WHO calls for action as Europe coronavirus cases rise
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The potential surge in respiratory viruses this winter could leave over-stretched health services unable to cope. The gravity of the issue, however, hinges on the success of vaccines and how the current surge in coronavirus progresses. The now-dominant Delta variant has already challenged the containment of the coronavirus by producing a different set of symptoms to the original strain. But now, emerging respiratory illnesses could further confuse efforts to characterise the deadly coronavirus. The ZOE app, however, has now outlined the five most common symptoms in those who are vaccinated.
Experts have warned that respiratory illness, which finds it easier to spread in the winter months, could fuel a wave of illness this winter.
The ZOE app, however, has warned that many of the symptoms that distinguish COVID-19 are the same as those produced by the common cold, making it “hard to tell the difference”.
Professor Irene Peterson, professor of epidemiology and health informatics at University College London, explained: “A runny nose and headaches are symptoms of many infections, but may also be the first symptoms and only symptoms of Covid.
“Therefore, if you have these symptoms, I’d encourage you to use lateral flow tests for a couple of days.”
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The ZOE app points out that of the 20 symptoms linked to the coronavirus, the following five could be key to distinguishing between different viruses this winter.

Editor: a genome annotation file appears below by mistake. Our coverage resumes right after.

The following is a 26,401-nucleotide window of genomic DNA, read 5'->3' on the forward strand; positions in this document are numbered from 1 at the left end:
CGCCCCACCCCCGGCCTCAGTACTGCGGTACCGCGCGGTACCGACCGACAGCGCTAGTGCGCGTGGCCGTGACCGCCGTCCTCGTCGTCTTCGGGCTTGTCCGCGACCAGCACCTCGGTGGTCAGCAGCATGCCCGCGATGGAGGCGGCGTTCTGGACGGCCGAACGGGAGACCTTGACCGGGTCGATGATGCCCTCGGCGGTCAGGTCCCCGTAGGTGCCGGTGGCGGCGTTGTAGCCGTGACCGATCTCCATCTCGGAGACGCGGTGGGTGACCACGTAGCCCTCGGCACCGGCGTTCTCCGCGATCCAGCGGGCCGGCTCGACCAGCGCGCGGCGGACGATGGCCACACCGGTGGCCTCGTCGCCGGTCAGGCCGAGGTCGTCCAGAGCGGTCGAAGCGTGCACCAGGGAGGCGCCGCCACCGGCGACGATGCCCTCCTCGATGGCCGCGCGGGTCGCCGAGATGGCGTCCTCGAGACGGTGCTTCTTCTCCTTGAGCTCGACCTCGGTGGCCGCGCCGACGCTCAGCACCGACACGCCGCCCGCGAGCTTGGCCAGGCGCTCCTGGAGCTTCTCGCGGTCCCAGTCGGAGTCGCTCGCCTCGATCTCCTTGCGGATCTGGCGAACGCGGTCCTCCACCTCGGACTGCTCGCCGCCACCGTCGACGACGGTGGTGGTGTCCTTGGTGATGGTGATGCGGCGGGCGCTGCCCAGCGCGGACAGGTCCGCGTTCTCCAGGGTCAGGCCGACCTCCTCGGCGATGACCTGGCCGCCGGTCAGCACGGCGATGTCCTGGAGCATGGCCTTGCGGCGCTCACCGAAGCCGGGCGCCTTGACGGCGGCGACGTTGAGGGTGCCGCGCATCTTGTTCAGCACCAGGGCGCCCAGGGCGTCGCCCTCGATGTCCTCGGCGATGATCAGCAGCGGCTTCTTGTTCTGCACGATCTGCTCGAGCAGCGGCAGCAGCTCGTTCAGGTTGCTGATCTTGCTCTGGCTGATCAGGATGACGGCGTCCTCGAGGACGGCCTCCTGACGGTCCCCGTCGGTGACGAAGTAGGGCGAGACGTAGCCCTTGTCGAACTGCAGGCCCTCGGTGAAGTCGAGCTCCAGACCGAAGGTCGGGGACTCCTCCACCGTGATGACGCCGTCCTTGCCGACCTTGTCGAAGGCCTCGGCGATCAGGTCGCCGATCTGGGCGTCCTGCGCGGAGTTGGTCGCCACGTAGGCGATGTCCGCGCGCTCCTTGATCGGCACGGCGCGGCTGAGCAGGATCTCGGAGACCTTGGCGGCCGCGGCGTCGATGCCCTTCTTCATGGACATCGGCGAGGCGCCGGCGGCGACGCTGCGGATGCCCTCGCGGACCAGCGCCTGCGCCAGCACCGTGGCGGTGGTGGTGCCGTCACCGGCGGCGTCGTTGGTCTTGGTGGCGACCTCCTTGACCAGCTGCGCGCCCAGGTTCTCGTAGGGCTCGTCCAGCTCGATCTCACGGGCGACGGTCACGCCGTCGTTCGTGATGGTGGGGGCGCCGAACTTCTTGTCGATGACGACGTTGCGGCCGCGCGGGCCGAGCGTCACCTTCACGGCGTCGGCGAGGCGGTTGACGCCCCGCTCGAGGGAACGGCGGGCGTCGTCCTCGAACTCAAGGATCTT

Sneezing has been identified as a sign of COVID-19 in people who have been vaccinated, according to the ZOE app.
It explains: “[Sneezing] is not a definitive symptom because sneezing is so common, especially in the warmer months where people might experience hay fever.”
It points out that sneezing is “much more likely to be a sign of a regular cold or allergy”.
According to ZOE, headache is deemed one of the lesser-known symptoms of the virus, yet it is one of the first to appear and is more common than other classic Covid symptoms including cough, fever and loss of smell.
“It’s important to remember that headaches are very common, especially as many of us are staring at screens each day,” adds ZOE.
Data collated by the ZOE application purports that having a runny nose can be a symptom of COVID-19.
According to the app, however, the prevalence of a runny nose is likely to be higher when rates of the virus are high.
Conversely, it states, when COVID-19 rates are lower, a runny nose may simply result from a cold or an allergy.
Loss of smell
According to the ZOE app, loss of smell is one of the most significant predictors of COVID-19 and warrants an immediate test.
It says: “If you have anosmia or a change in your sense of smell, you may notice that you can’t smell strongly scented things like coffee or flowers.”
The health body advises monitoring your sense of smell daily “using simple household appliances”.
The new guidelines come as a study conducted by the University of Bristol has determined that it is safe to administer the flu vaccine at the same time as the COVID-19 jab.
The study found that receiving both vaccines on the same day did not lessen the efficacy of either shot.
The most common side effects from receiving both shots included pain at the injection site, temporary fatigue, headache or muscle pain.
The promising results could mean fewer appointments will be required for those eligible for both shots, helping boost immune defences ahead of winter.
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